Sunday, August 9, 2009

Notes on Complementarity 3


The Case for Non-Uniformly Lighted Spaces

There was a time when a room uniformly illuminated by electric light was seen as innovative and efficient. The opportunity to work continuously and effectively without the drawbacks of the daily and seasonal cycles of day and night, long and short days, represented the promise of increased productivity at work and even at home. Constant and uniformly distributed electric lighting overcomes the unreliability of daylight, which may leave some areas too dark and, just as easily, other areas too bright. Daylight varies from moment to moment. Direct sun can overheat a space in summer while its absence leaves us shivering in the winter. Daylight is just unreliable.

We thought, for a time, that our engineering sophistication and the availability of inexpensive electricity permitted us to overwhelm the inopportunities of the sun. Think of the gleaming insistence of a fluorescent room with its almost subconscious greenish prejudice. Rooms like this broadcast light from so many sources that strong shadows are cancelled. Without shadow, we lack clues to depth, distance, and orientation. There is evidence for a link between uniform electric lighting and worker inefficiency—exactly the opposite of what was planned. More often now, we see the presence of unvarying light, illumination of a constant intensity and color--particularly light of an un-sunlike color bias--and lacking distinct shadow, as discomfiting. Think of a room you hate: this is that room.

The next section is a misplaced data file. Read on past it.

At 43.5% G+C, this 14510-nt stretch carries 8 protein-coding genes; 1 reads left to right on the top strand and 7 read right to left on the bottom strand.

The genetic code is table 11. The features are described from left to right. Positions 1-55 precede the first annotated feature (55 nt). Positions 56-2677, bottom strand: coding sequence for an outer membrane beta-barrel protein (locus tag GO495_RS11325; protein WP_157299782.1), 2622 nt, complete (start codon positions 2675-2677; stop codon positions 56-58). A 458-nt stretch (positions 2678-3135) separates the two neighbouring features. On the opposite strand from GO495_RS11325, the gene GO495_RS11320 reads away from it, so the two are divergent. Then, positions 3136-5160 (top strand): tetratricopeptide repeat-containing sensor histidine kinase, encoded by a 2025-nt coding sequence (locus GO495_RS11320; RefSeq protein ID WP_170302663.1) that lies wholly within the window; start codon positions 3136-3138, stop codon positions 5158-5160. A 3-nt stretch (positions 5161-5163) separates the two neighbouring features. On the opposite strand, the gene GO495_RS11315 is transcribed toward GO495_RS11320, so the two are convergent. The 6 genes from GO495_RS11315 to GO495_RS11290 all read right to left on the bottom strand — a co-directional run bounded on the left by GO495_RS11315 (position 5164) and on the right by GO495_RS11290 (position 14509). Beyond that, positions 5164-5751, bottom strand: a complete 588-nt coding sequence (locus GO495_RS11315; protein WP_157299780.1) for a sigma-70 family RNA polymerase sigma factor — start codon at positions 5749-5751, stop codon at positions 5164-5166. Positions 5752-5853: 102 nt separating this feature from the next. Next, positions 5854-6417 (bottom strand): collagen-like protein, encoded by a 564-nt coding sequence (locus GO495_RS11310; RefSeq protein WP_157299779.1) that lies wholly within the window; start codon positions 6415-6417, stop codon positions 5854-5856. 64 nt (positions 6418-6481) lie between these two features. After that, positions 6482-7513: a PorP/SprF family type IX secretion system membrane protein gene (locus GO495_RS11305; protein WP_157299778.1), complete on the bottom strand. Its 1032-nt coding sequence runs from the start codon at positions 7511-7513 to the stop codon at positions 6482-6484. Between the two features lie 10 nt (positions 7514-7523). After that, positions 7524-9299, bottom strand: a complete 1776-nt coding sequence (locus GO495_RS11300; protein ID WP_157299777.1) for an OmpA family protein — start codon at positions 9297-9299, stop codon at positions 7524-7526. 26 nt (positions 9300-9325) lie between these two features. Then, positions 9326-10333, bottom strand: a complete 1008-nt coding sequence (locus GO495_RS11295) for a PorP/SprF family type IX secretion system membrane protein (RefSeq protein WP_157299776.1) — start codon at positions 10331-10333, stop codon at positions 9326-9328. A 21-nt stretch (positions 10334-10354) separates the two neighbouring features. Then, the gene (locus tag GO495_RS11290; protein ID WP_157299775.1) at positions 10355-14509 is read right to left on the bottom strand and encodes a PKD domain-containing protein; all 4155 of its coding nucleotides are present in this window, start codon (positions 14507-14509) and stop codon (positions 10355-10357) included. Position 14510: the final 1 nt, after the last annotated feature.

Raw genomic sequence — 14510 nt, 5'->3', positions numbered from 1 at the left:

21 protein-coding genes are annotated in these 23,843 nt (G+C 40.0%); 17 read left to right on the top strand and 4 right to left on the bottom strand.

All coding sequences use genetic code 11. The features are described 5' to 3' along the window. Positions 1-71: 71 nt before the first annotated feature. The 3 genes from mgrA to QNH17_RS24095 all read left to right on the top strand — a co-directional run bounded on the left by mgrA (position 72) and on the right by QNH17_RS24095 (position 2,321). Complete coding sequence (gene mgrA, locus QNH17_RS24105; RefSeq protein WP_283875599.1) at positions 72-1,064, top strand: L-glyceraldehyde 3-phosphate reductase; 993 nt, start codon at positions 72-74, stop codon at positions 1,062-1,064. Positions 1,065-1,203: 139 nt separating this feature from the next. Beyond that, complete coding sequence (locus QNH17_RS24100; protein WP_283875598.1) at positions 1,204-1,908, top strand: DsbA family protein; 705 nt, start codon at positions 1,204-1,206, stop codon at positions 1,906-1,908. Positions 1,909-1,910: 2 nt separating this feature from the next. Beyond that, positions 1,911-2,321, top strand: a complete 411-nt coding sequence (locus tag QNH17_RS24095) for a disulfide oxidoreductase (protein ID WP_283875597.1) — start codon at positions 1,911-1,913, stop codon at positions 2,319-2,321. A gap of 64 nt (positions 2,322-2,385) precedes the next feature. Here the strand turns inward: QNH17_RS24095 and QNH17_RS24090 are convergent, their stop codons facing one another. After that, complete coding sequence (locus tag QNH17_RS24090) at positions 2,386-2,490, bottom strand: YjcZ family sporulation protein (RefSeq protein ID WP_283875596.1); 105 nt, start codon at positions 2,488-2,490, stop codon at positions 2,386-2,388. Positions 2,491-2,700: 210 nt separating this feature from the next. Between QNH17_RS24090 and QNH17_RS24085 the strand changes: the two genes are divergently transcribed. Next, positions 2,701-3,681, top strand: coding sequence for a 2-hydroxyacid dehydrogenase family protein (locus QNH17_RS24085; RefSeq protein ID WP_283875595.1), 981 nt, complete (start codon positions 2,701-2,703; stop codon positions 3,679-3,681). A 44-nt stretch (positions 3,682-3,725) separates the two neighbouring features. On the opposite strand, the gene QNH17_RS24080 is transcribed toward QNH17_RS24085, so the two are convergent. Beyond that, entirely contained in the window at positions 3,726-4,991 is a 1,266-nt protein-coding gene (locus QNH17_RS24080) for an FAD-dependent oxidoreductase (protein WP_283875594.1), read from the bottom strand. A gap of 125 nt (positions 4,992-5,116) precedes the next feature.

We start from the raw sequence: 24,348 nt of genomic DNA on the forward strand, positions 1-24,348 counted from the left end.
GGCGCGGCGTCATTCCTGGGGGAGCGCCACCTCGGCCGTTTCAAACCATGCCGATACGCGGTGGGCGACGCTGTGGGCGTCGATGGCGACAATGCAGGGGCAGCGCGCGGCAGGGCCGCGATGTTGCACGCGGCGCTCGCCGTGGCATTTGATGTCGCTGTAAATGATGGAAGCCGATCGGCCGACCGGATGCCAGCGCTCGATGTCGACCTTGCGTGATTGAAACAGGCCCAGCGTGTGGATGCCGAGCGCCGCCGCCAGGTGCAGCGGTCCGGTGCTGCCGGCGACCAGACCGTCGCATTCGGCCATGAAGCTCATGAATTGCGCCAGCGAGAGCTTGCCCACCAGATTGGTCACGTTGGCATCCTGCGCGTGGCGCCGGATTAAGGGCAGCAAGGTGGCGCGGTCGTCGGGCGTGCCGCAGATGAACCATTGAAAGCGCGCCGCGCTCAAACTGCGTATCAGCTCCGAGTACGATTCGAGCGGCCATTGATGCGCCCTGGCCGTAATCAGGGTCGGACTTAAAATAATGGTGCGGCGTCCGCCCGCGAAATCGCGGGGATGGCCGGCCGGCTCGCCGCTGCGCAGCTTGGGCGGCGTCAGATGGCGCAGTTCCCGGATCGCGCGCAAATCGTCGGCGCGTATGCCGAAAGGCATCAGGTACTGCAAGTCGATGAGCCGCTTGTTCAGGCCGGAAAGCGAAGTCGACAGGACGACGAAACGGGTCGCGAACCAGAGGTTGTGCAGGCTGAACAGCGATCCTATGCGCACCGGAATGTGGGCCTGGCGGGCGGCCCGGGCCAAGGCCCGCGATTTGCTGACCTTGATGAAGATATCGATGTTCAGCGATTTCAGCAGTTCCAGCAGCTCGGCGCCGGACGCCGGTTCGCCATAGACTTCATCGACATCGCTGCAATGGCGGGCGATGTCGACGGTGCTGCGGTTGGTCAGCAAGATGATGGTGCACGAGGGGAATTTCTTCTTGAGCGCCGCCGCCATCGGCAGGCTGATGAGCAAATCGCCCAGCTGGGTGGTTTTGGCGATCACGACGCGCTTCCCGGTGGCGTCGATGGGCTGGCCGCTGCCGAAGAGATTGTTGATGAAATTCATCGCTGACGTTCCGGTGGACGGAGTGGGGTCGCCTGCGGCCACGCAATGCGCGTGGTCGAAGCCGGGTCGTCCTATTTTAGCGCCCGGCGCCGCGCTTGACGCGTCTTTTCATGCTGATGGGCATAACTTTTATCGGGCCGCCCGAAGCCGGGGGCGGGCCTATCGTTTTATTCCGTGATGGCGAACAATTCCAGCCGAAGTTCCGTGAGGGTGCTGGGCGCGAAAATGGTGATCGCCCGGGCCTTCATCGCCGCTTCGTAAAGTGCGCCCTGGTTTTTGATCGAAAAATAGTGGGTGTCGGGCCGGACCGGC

To take advantage of daylight, we have to design each fa├žade of a building a little differently. Daylight from different directions has different characteristics and they correspond to different times of day and the seasons. Each orientation of a building has to perform in a different way to provide the correct measure of control over incoming light. The asymmetry of daylight can never be eliminated, but it can be exploited to enliven spaces, animate facades, and gain energy advantages. Building envelope design should be responsive to the sun and skylight and open to variation and so should interior spaces. Architecture thrives when it is responsive, when it accepts and makes sense of the qualities of daylight, including its variability.

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